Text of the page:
Tritton AX 720s Are Too Good for Bad Games

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Vintage RPG

Given the rapid expansion of technology applied to gaming headsets and stereo equipment in general, one might assume that most game developers in this day and age would have a vested interest in producing the highest quality soundscapes possible. But slap on a pair of Tritton AX 720s and you’ll soon discover deep flaws in sound design that the puny speakers in your flatscreen could never highlight. Although, I guess that also depends on the game at hand.


I broke in my 720s with a tour around the latest Dead Space, the design of which—as could be expected from the series—was nearly perfect. The Dolby logic system creates a surround sound environment that could very well save your life (or Isaac Clark’s life, at least), letting you know to a certainty the direction from which you heard that necromorph vomit. Not all games, however, require such innovation, and when it’s applied, the results can be startling.

I was generally impressed with the sound performance of my 720s, and the multitude of connections required to run the damn thing (power to the amp, optical from the amp to the system, sound from the amp to an in-line adjustment joint, in-line to headphones and Xbox Live doohickey form the joint to the controller) actually served the experience of that particular game. Then I put in NHL 11.

Now, let me be clear. With the exception of a brief experimental period in the 2K realm (I was in college!), EA Sports has always been my go-to for hockey games. NHL 11’s been wonderful, but little to nothing about it sounds good in the Trittons. The mix is altogether flat, but for the whooshing skate-on-ice sound that sits on top of everything, the bass is muddy and formless (to be fair, bass clarity is probably also the 720s weakest point) and the menu movements are tinny and electronic sounding.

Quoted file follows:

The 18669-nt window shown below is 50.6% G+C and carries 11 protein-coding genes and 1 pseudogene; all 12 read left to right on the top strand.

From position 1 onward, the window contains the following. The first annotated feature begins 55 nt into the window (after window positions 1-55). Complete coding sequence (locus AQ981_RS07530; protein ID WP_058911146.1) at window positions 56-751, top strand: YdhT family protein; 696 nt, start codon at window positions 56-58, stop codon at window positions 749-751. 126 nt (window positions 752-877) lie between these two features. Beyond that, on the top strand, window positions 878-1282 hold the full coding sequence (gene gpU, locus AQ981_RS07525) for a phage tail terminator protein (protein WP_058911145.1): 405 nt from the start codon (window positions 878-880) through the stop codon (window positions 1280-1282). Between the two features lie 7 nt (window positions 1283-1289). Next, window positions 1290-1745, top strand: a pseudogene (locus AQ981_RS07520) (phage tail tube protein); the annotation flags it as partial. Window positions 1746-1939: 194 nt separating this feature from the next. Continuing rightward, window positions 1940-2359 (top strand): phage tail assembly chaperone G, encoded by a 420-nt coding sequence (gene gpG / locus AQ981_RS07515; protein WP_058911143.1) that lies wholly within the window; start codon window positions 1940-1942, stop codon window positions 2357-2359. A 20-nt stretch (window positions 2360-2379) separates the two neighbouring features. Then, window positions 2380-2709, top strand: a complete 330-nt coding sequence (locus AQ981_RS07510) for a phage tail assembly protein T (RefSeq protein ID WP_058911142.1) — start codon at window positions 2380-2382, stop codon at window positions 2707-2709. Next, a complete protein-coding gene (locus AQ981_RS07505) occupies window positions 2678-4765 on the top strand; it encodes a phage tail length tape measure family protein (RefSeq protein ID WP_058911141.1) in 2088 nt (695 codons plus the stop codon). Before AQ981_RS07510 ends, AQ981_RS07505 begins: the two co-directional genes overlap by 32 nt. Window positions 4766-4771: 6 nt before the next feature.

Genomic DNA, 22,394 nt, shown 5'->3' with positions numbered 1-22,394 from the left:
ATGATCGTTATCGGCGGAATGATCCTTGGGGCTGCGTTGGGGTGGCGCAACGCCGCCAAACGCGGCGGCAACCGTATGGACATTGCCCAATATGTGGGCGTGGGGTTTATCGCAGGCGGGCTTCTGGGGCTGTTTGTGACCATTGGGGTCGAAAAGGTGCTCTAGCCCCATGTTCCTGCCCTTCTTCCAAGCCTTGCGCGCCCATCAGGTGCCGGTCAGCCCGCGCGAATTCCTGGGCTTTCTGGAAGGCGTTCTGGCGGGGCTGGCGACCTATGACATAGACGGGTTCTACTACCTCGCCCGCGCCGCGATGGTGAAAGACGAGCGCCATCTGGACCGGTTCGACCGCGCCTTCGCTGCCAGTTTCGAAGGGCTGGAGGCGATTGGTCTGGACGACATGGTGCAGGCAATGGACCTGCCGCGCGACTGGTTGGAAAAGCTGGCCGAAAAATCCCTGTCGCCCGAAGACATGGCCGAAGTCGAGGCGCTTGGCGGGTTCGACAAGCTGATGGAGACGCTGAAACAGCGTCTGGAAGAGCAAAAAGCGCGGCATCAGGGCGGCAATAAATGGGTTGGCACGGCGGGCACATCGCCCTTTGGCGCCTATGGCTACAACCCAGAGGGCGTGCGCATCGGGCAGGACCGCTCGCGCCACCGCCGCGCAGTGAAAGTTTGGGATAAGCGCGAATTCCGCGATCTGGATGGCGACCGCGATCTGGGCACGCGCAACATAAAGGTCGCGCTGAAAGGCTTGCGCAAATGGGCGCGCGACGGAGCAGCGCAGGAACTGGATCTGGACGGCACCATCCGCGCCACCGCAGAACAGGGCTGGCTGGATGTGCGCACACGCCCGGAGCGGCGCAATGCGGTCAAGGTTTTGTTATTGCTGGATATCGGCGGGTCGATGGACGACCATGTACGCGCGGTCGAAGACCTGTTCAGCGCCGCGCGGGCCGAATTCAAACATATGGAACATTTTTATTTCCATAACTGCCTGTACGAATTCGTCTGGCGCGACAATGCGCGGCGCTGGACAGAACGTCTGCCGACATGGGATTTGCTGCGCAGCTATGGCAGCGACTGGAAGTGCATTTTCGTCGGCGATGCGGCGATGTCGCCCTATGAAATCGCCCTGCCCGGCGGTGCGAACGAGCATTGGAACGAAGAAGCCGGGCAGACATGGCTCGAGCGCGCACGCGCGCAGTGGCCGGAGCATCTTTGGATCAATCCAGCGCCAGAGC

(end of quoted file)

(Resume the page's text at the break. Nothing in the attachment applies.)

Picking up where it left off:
But I’m not here simply to disparage NHL 11’s sound design. There are some things wrong with the 720s, too. Like I said, the bass levels are a bit mucky, and there was some significant popping when using the converter to plug into my MacBook and enjoy some music. And when I called the customer support hotline to investigate a little feedback loop issue I was treated like a fool and more or less told where I could stick it for not immediately adoring their product.

That said, the 720s are still performing up to snuff nearly a month on. I’ve had the chance to test the mettle of a few other games with varying successes and disappointments. The bottom line is that the headphones won’t mask the shortcomings of lazy sound design, and if you’re willing to balance that against the thrill of immersing yourself in quality aural engineering, you’ll be rewarded more often than not.

Review, Technology